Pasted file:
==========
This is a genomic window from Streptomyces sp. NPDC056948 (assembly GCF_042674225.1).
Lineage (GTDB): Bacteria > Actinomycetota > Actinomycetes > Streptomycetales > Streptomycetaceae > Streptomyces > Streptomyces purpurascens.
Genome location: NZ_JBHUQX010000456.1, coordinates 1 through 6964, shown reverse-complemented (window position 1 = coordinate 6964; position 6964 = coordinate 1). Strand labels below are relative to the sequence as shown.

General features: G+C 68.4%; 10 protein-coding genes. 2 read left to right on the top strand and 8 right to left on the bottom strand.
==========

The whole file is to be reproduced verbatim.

This is a genomic window from Streptomyces sp. NPDC056948 (assembly GCF_042674225.1).
Lineage (GTDB): Bacteria > Actinomycetota > Actinomycetes > Streptomycetales > Streptomycetaceae > Streptomyces > Streptomyces purpurascens.
Genome location: NZ_JBHUQX010000456.1, coordinates 1 through 6964, shown reverse-complemented (window position 1 = coordinate 6964; position 6964 = coordinate 1). Strand labels below are relative to the sequence as shown.

General features: G+C 68.4%; 10 protein-coding genes. 2 read left to right on the top strand and 8 right to left on the bottom strand.